So who can BE adopted? Generally, anyone under the age of 18. Of course depending on the state there are some additional requirements. For example, in some states the child has to be living in that state at the time of the adoption. So if you wanted to adopt someone from overseas you wouldn't be able to. In some states this extends further to the child having to be a resident for a certain length of time. Some states do allow the adoption of a person regardless of age but this is very rare.

Then there is the question of WHO can place a child for adoption. This is usually the birth parent or parents unless both are dead and then it is the agency to which custody of the child was appointed.

But this gets even more complicated. What if the birth mother and father are not married and the mother wants to put the child up for adoption but the father does not? This becomes an extremely messy situation. First there is the court battle between the mother and father to determine who gets the say in the matter. In most cases unless the mother is proven unfit the right to place the child up for adoption is granted. If not, however, then a determination has to be made as to whether or not the father is given custody of the child. We are assuming at this point that since he was against the adoption that he will want to keep the child, but he is in no way legally obligated to do this and can put the child up for adoption at a later date.

Then there are the adoption fees. In most states the adoptive parents have to pay these fees and they can be enormous, going into the tens of thousands of dollars. My associate thinks this is absurd. The parents don't want the child but it's the adoptive parents who have to pay to get the child even though the child isn't wanted. Some would say that is hard logic to argue with. As you can see, adoption is not simple. Add to all the above that the adoption process can be a very lengthy one, sometimes taking years, it makes you wonder why anyone would go through the trouble. For that matter why would someone have to when there are so many unwanted children in the world?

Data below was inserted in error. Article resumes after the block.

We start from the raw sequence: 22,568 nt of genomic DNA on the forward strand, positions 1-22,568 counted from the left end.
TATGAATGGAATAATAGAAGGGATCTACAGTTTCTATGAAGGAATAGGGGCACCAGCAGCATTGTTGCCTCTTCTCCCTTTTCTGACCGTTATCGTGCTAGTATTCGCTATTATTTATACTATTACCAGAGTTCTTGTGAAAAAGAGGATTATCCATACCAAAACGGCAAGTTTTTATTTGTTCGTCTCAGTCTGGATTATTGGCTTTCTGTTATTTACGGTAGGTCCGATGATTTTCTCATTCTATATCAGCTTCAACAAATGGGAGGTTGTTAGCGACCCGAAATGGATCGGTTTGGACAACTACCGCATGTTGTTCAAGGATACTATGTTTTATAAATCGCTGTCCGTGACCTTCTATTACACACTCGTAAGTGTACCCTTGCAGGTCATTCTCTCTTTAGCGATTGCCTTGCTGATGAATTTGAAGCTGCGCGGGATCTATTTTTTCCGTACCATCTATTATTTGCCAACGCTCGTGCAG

It gives you something to think about.

Michael Russell
Your Independent guide to <a target="_new" href="">African Safaris

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Index of Articles about Tax Adoption Deductions

What Other Authors say about Tax Adoption Deductions

What You Should Know About Adoption by Heather Colman

Adoption occurs when a person takes full parental custody of a child that is not naturally theirs. The natural parent(s) give the adoptive parents full rights and responsibilities of the child(ren) and...

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Adoption is an ancient custom of taking on another's child as your own but has become increasingly popular for a variety of reasons - some people are unable to have children of their own. So decide to...

Adoption Attorney by Tab Solon

The court involved in the adoption will request details of the child; for instance, their birth certificate and precise details why the legal parents are giving up any responsibility for the child. While...

Adoption Agency Selection Checklist by Bill Betzen

It was March of 1996 that the first draft of this checklist was placed online. It has been used by thousands since then and, with the feedback received since 1996, it has been shortened and simplified....

Understanding The Adoption Process by Mandy Fain

So you have decided that you want to adopt a child but how do you go about it? What is going to happen between your decision to adopt a child and eventually actually receiving the child? In this article...

In the articles shown above on this web site you will find information that has been collected from many independent sources. Each article or item may offers a different point of view, but not necessary that of the CPA Mom's. This information is for general information only.